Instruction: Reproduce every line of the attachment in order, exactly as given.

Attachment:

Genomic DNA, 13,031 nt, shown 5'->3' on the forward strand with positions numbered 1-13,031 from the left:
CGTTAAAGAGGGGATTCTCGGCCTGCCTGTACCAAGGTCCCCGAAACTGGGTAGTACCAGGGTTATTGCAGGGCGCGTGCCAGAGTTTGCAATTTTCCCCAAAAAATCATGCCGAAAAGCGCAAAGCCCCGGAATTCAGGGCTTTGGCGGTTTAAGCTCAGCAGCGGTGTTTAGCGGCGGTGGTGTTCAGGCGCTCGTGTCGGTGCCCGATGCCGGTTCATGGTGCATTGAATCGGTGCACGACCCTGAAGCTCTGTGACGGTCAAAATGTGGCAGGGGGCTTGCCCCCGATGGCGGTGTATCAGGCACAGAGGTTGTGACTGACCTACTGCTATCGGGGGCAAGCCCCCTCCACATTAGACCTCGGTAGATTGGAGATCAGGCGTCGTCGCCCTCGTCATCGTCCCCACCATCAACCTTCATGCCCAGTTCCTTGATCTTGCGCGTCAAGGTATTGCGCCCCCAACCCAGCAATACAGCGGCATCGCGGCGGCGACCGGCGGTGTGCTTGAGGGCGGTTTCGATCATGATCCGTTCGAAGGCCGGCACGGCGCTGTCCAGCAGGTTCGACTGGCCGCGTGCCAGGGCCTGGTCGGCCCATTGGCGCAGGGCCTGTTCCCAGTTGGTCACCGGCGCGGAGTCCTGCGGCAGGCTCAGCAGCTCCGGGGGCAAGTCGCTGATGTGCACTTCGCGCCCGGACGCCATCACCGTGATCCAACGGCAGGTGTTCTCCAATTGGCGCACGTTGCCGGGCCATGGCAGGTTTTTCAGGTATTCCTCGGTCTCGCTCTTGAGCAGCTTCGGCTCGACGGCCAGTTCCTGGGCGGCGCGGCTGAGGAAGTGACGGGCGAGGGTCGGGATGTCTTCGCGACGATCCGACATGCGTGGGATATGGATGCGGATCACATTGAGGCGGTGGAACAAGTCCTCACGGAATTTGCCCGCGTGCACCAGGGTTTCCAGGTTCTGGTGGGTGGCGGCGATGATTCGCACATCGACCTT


Genomic DNA, 13,031 nt, shown 5'->3' on the forward strand with positions numbered 1-13,031 from the left:
CGTTAAAGAGGGGATTCTCGGCCTGCCTGTACCAAGGTCCCCGAAACTGGGTAGTACCAGGGTTATTGCAGGGCGCGTGCCAGAGTTTGCAATTTTCCCCAAAAAATCATGCCGAAAAGCGCAAAGCCCCGGAATTCAGGGCTTTGGCGGTTTAAGCTCAGCAGCGGTGTTTAGCGGCGGTGGTGTTCAGGCGCTCGTGTCGGTGCCCGATGCCGGTTCATGGTGCATTGAATCGGTGCACGACCCTGAAGCTCTGTGACGGTCAAAATGTGGCAGGGGGCTTGCCCCCGATGGCGGTGTATCAGGCACAGAGGTTGTGACTGACCTACTGCTATCGGGGGCAAGCCCCCTCCACATTAGACCTCGGTAGATTGGAGATCAGGCGTCGTCGCCCTCGTCATCGTCCCCACCATCAACCTTCATGCCCAGTTCCTTGATCTTGCGCGTCAAGGTATTGCGCCCCCAACCCAGCAATACAGCGGCATCGCGGCGGCGACCGGCGGTGTGCTTGAGGGCGGTTTCGATCATGATCCGTTCGAAGGCCGGCACGGCGCTGTCCAGCAGGTTCGACTGGCCGCGTGCCAGGGCCTGGTCGGCCCATTGGCGCAGGGCCTGTTCCCAGTTGGTCACCGGCGCGGAGTCCTGCGGCAGGCTCAGCAGCTCCGGGGGCAAGTCGCTGATGTGCACTTCGCGCCCGGACGCCATCACCGTGATCCAACGGCAGGTGTTCTCCAATTGGCGCACGTTGCCGGGCCATGGCAGGTTTTTCAGGTATTCCTCGGTCTCGCTCTTGAGCAGCTTCGGCTCGACGGCCAGTTCCTGGGCGGCGCGGCTGAGGAAGTGACGGGCGAGGGTCGGGATGTCTTCGCGACGATCCGACATGCGTGGGATATGGATGCGGATCACATTGAGGCGGTGGAACAAGTCCTCACGGAATTTGCCCGCGTGCACCAGGGTTTCCAGGTTCTGGTGGGTGGCGGCGATGATTCGCACATCGACCTT